You have highlighted issues of the transgender community and the senior citizens. What took you so long to take up subjects like these?

Ha! That’s an interesting assumption you make! However, you are not completely inaccurate. Short films haven’t been around in India for very long, it must be said. Only in the last few years with OTT platforms coming in, seeking all sorts of content, have shorts become more of a regular thing for producers to invest in. And it’s the short film format or now perhaps long series, that allow us to venture into unusual subject matter like transgender issues. I’m very happy I got the opportunity to do this and I want to do it as often as I can — short films are extremely exciting to make. But one does need producers and platforms to feature them.

As for my documentary, well, I had wanted to make a film on my aunts for a long time. However, it was either my own busy life that kept me away or the lack of funding. When my producer and my team of ‘technician-friends’ decided to join me in this project, it became something we could actually make. Having said that, I’d like to add though, that yes, it does take a filmmaker time to arrive at the decision that they may be finally ready to navigate certain subjects in a mature way, films that they have been thinking about for a while. Storytelling is a dynamic process and one makes films at a time when one feels one will be able to do justice to them or be able to look at subjects in a more worldly or wholesome manner.

Do you think how we look at Hindi cinema is going to change post the Covid crisis and more access to OTT platforms?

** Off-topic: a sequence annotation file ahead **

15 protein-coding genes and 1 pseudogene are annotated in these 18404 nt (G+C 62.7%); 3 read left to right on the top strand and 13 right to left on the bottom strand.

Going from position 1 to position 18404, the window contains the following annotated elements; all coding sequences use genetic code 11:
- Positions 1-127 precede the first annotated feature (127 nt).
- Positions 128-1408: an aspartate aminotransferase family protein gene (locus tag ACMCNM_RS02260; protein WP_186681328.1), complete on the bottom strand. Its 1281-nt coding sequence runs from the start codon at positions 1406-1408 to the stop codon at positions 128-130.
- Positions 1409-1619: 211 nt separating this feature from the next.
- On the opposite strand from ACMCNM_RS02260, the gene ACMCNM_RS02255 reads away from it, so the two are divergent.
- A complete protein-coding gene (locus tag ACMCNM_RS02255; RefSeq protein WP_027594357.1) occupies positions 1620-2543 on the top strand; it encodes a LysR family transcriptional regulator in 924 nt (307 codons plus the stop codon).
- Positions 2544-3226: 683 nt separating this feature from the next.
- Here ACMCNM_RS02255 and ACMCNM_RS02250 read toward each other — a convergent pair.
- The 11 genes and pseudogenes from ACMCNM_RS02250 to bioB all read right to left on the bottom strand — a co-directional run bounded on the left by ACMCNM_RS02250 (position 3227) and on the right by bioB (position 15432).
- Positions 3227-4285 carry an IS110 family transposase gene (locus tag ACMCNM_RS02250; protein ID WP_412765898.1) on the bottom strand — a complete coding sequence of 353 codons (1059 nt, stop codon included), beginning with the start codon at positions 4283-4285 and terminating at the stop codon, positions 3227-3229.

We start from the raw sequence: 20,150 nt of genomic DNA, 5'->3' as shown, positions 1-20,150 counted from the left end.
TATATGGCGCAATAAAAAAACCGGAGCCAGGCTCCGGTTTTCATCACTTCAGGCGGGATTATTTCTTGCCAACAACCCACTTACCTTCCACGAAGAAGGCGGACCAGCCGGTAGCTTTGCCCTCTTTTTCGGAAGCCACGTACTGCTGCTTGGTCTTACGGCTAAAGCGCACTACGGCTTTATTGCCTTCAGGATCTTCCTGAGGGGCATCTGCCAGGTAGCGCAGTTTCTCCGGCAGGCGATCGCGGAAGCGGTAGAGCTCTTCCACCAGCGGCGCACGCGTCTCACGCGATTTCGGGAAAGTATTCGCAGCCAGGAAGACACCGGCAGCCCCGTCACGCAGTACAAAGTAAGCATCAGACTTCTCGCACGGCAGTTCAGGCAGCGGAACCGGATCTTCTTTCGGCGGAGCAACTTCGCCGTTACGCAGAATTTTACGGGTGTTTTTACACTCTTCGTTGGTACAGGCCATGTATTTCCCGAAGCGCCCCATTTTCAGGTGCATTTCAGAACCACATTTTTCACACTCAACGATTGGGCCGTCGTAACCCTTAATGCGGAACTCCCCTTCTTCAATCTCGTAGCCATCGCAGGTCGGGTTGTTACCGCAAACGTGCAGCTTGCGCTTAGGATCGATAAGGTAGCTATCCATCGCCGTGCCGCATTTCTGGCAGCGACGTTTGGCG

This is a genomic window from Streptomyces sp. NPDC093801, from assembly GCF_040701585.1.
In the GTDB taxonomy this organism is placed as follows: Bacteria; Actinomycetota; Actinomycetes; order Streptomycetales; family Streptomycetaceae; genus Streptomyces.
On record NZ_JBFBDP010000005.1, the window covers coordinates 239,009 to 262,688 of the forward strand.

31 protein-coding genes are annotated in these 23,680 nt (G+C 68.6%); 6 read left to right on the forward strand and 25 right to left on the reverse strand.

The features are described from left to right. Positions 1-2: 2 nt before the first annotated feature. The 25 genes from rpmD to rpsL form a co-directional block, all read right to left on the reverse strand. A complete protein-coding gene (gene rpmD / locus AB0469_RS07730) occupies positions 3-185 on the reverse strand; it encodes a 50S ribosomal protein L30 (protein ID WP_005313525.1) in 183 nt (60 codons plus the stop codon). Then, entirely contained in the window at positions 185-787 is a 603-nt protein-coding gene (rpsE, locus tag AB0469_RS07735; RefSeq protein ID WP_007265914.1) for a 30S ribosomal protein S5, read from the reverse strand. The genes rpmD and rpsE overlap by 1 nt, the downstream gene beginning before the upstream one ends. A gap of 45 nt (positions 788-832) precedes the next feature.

When multiplexes came people wondered if single screens were going to become obsolete and when satellite TV came, people wondered if it was the end of cinema! Things keep changing and evolving, however, stories will never lose relevance in our society. Hindi cinema will very much have its place in the way we entertain ourselves but yes, the kinds of stories and their treatment may change. As they should. I personally feel, Hindi films are often old-fashioned even now and haven’t caught up with the way in which Indians really live or view the world. Ours is an ever-changing and yet traditional society, and to capture this very interesting combination of old and new is really what our films must deal with. Our cinema must be an accurate portrayal of our lives. OTT platforms must aspire for the same. It’s a new adventure and the amazing opportunity for us to bring countless Indian stories to people.

Do you think the commercial film market is slowly waking up to the short film format?

Yes, it’s becoming a more viable production option for funders and producers. Internationally, this is a format that’s highly regarded and is really pushing the envelope in terms of subject matter as well as style and treatment. It’s hugely exciting because there need not be a formal beginning-middle-end, a short may be about a lot or about a little, it can be silent, or it can be filled with dialogue, it can break the rules in pretty much any way it chooses! And so many stories that might be considered too risky for cinema or too off-beat can be told brilliantly in this format. I hope it becomes more popular and widely acclaimed.


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Published on: Monday, November 30, 2020, 07:00 AM IST